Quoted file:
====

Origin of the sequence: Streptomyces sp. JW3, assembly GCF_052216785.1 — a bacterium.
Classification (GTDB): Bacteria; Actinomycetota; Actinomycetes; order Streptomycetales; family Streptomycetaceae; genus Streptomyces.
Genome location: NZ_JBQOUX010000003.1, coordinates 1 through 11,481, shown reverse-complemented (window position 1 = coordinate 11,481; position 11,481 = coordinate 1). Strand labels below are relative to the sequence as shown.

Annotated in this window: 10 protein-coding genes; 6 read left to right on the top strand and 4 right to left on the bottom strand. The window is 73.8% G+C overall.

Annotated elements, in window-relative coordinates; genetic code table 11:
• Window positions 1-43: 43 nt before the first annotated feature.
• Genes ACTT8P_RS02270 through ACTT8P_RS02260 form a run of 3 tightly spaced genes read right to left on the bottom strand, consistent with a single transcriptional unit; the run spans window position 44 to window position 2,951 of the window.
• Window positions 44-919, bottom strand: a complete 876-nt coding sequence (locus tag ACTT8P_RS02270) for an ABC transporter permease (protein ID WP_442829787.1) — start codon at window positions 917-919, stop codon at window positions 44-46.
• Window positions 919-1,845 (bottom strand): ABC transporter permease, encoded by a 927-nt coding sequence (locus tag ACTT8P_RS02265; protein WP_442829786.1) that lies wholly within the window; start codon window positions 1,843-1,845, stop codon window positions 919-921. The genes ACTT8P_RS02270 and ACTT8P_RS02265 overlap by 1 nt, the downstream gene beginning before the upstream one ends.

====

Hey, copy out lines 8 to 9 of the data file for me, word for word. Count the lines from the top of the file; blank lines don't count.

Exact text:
• Window positions 44-919, bottom strand: a complete 876-nt coding sequence (locus tag ACTT8P_RS02270) for an ABC transporter permease (protein ID WP_442829787.1) — start codon at window positions 917-919, stop codon at window positions 44-46.
• Window positions 919-1,845 (bottom strand): ABC transporter permease, encoded by a 927-nt coding sequence (locus tag ACTT8P_RS02265; protein WP_442829786.1) that lies wholly within the window; start codon window positions 1,843-1,845, stop codon window positions 919-921. The genes ACTT8P_RS02270 and ACTT8P_RS02265 overlap by 1 nt, the downstream gene beginning before the upstream one ends.